In October of 2016 a group of writers collected to workshop and create new pieces of theatre to then be produced by local theatre companies. This group, The Windsor Writer’s Series, created four plays which were then produced over four months at Mackenzie Hall beginning in March, 2017. Each play was unique and intriguing, leaving the audience laughing or crying or sometimes both all at once. I had the pleasure to attend the first three of the plays and then direct the final play in the series.
The Windsor Writers Series kicked off it’s season this March with The Purple Theatre Company’s latest play, Dark Steps. Written and directed by Purple’s founder Joey Ouellette, Dark Steps is an intense look at the way death affects us, especially when it’s unexpected and brutal.
The story focuses on Helen (played by Samantha Burton), who has recently suffered the loss of a friend. As the play progresses we learn of the brutal murder of Helen’s friend Angie while they were out running together, an event that has understandably destroyed Helen’s life. The audience watches as the people in Helen’s life try to help her put the pieces back together, yet they somehow manage to make things worse for Helen rather than better, even her boyfriend Corey (played by Alex Monk) doesn’t know how to help her out of the depression she’s so deeply experiencing. It isn’t until Helen finally breaks down that she’s able to start the process of getting the closure she craves.
Burton and Monk were supported by an amazing ensemble comprised of Linda Collard, Jennifer Desaulniers, Cheri Kratz and Joey Ouellette. They played everyone from Helen’s therapist, to her coworkers, to the murderer and his victim. I thought that the representation of the people around the person who’s suffering to be very true to life; it’s hard to open up when you’re hurting, and the people around you can think that they’re helping you when it can actually make things more uncomfortable. It’s totally innocent and tends to be well intentioned, but grief can shade other’s actions differently.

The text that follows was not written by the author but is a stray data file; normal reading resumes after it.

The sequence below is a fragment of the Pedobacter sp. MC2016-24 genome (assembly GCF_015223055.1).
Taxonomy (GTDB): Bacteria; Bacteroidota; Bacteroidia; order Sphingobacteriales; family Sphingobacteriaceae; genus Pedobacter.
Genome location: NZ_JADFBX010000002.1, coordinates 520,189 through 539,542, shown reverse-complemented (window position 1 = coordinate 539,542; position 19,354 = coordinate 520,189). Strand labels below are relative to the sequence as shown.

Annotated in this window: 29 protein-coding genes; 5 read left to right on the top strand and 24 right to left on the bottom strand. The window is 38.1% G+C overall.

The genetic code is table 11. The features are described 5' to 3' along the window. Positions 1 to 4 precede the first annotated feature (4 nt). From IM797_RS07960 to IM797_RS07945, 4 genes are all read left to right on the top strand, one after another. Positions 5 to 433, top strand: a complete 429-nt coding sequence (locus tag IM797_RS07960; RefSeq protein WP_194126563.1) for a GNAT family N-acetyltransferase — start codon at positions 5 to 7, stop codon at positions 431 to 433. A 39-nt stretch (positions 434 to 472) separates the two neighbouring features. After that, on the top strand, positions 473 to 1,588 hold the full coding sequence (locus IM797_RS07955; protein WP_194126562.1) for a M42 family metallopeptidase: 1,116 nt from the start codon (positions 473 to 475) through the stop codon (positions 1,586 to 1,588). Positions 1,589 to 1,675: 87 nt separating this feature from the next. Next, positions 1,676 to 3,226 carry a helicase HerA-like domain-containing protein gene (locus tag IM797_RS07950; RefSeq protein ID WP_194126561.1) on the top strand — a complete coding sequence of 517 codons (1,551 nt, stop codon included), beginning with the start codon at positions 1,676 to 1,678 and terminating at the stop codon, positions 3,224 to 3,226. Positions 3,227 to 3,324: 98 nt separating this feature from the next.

The moment when Helen finally breaks down, when all the running can’t fix it any more, was very cathartic; I found myself tearing up along with her. The fact that Corey and the rest of the community were there to pick her up, both physically and emotionally is an exceptionally important lesson for all involved. Sometimes you need picking up when you’re at your lowest, and sometimes you have to open your arms to catch those who are falling.
This was by far my favourite piece that I’ve ever seen from Purple Theatre. I was totally moved and absolutely loved the story and how it was presented. The use of space, costuming, and role doubling all added to a well written script. Dark Steps set the bar very high for the rest of the pieces in the Series.
In April came Opia Theatre Collective’s piece Fermata, written by University of Windsor BFA graduate Cassidy Anne Hicks. Directed by her fellow BFA graduate Brendan Kinnon, Fermata explores life for a musician who is forced to leave her career after a debilitating illness. A devastating look at what happens when one’s passions are removed from their life and how it affects not only the victim but the people around them as well.